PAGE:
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Mark Thorton over at the Mises Institute has a very interesting article up today on the role of anti-trust regulation in Hollywood. Be sure to check it out. He describes how movies were produced in the "golden age" and how Federal Trade Commission forced them to change it.
In just the magical year of 1939, the studio system made "Gone With the Wind," "Stagecoach," "Mr. Smith Goes to Washington," "Wuthering Heights," and "The Wizard of Oz."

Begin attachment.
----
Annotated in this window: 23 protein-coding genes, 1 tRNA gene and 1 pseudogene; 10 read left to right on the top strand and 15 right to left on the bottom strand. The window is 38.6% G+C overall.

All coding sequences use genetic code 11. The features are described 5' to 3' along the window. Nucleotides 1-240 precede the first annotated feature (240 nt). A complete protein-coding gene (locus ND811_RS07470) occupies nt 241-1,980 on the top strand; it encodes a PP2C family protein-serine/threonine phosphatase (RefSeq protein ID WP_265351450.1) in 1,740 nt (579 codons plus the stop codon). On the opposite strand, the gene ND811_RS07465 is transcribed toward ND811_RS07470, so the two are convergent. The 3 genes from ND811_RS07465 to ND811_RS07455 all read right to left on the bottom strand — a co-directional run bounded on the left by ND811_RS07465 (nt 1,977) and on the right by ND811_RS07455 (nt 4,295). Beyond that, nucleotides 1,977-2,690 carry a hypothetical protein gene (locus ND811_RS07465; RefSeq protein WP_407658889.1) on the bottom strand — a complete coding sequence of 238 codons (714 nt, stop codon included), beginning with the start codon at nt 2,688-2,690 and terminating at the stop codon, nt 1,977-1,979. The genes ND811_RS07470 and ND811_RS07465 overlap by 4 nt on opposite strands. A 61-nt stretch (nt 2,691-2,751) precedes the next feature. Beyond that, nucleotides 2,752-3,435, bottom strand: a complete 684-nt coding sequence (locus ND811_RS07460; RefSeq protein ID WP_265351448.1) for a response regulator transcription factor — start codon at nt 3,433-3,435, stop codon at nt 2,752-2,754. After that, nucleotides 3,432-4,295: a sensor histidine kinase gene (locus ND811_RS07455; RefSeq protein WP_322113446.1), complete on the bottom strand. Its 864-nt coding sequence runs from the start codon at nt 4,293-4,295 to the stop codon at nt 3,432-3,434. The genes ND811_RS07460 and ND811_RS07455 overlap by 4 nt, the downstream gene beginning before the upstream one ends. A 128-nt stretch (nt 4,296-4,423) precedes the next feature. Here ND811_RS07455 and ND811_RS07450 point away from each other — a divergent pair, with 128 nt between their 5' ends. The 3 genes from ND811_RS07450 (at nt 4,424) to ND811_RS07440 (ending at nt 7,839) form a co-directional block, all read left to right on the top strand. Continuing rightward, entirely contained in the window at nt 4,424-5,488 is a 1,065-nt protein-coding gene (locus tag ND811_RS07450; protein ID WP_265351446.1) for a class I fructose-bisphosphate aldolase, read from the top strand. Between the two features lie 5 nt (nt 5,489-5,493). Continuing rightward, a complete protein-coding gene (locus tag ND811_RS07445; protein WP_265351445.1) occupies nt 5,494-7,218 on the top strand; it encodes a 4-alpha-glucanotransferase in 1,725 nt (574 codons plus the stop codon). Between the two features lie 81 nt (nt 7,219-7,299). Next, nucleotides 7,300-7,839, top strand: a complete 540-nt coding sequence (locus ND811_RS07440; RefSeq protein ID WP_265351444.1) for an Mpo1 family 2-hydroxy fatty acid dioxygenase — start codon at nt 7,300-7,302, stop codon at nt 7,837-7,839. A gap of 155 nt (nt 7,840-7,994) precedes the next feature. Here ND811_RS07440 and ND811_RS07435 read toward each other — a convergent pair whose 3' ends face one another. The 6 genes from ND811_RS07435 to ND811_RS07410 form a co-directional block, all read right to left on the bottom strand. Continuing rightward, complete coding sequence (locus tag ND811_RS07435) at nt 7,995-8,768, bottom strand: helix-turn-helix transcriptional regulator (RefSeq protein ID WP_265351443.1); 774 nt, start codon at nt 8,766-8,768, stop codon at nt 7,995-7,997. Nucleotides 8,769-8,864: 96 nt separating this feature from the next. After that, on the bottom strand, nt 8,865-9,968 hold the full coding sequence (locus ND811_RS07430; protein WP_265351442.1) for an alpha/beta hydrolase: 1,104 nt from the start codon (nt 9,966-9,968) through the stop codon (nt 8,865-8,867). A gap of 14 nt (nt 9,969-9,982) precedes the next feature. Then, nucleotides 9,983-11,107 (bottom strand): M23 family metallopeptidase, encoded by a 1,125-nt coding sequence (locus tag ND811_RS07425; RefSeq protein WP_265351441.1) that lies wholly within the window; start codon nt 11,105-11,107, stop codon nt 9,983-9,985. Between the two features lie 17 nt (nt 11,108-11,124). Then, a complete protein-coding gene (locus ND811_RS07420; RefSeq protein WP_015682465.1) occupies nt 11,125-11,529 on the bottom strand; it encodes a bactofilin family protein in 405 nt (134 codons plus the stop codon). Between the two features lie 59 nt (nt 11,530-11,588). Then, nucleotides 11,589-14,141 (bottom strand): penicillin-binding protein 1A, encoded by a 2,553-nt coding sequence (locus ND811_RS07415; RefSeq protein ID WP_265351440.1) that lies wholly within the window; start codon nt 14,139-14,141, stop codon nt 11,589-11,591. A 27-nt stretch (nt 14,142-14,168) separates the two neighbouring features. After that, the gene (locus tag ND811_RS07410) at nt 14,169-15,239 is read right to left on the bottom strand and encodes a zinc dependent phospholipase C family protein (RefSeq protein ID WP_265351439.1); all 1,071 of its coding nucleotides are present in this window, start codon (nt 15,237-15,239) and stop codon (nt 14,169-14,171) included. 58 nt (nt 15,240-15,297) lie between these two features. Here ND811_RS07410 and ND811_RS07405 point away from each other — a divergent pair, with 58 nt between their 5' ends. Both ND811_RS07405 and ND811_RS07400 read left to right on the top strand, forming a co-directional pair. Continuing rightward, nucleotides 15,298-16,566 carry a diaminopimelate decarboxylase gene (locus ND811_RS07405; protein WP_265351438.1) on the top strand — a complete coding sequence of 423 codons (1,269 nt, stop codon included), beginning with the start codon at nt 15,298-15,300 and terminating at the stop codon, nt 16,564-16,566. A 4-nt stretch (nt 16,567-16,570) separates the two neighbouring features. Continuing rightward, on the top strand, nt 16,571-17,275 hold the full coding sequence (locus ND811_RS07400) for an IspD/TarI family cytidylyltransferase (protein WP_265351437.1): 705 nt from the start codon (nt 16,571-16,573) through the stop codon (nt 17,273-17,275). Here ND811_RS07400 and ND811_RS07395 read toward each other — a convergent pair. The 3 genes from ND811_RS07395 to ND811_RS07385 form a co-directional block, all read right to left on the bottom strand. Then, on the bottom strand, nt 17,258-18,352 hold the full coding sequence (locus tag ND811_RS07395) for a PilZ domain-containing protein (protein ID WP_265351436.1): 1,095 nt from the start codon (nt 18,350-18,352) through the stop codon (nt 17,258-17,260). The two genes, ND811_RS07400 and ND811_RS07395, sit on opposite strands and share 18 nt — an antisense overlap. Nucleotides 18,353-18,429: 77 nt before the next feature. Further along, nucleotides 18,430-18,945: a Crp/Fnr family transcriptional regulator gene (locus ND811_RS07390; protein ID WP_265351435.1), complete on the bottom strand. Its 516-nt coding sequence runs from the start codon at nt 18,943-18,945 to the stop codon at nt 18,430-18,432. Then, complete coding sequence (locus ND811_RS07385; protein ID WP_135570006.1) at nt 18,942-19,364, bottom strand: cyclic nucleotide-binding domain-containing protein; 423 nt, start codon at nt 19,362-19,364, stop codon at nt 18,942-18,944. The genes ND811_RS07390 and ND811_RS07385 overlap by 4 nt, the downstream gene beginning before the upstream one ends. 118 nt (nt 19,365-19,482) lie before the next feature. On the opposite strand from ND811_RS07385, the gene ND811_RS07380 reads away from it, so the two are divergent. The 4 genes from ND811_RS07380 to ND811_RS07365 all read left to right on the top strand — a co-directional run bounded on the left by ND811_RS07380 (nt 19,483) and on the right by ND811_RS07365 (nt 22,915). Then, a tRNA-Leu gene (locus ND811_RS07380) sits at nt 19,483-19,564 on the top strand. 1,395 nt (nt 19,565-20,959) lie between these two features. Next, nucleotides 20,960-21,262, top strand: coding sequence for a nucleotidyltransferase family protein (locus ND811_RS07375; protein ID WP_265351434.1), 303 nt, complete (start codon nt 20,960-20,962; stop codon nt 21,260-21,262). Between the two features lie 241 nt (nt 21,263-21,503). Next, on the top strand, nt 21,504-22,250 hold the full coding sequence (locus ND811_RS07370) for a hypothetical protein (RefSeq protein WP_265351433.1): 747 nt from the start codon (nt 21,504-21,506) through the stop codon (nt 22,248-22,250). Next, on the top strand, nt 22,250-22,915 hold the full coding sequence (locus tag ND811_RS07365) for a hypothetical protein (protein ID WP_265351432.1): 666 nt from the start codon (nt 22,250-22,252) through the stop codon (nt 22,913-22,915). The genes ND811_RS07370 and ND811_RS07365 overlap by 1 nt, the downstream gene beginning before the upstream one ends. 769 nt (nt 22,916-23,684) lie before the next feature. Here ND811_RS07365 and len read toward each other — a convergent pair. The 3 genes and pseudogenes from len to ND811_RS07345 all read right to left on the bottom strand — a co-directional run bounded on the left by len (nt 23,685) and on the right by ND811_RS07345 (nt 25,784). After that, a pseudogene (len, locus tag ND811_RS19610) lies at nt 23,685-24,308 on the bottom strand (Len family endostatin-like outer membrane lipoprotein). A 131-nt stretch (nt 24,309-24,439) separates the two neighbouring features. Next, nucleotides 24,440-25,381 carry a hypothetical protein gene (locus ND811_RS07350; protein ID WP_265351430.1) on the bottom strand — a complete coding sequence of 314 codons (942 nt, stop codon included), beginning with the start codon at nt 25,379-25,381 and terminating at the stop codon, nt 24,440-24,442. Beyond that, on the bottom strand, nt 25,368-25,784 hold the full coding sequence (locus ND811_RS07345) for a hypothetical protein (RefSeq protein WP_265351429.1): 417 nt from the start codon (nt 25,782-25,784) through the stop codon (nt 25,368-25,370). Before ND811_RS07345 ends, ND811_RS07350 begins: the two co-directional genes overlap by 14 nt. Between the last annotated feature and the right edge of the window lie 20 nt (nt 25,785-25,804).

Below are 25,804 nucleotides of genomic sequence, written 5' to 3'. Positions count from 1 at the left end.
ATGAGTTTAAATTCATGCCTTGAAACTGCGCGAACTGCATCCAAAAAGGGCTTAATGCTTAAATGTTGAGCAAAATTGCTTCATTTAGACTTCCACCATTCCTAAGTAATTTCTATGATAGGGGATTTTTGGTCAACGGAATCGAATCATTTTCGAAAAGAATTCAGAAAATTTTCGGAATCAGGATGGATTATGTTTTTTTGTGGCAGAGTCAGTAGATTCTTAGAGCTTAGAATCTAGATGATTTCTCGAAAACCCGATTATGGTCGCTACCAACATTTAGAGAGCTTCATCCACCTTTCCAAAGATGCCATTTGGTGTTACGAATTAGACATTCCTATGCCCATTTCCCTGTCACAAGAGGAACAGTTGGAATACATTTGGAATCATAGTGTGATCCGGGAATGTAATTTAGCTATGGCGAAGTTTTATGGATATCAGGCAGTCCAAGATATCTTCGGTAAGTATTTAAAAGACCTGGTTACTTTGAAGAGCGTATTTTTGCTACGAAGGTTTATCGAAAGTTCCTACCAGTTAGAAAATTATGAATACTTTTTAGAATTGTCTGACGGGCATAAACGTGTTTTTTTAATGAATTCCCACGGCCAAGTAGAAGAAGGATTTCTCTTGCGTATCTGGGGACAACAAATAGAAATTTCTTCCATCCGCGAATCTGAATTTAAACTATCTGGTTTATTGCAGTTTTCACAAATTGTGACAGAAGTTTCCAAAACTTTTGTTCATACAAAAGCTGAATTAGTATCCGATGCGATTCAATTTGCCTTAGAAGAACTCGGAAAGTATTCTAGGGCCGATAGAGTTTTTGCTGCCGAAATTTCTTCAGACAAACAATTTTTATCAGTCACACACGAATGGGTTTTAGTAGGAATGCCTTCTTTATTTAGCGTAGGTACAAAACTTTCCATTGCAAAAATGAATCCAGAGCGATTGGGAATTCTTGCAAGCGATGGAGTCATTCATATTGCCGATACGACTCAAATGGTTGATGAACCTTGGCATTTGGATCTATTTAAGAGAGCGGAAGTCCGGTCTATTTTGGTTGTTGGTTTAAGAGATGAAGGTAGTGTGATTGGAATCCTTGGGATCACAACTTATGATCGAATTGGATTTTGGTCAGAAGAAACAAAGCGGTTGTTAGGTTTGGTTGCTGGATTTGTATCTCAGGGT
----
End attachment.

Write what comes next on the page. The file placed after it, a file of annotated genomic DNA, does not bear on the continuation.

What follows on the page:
It's no coincidence that 1939 was the high-water mark of the studio system before it was broken up by government as an "oligopoly" — a small number of large, vertically integrated firms that controlled a majority of the business.
This often un-encountered story is a fascinating one for any fans of movies if only for the interesting history of film making explained in the article.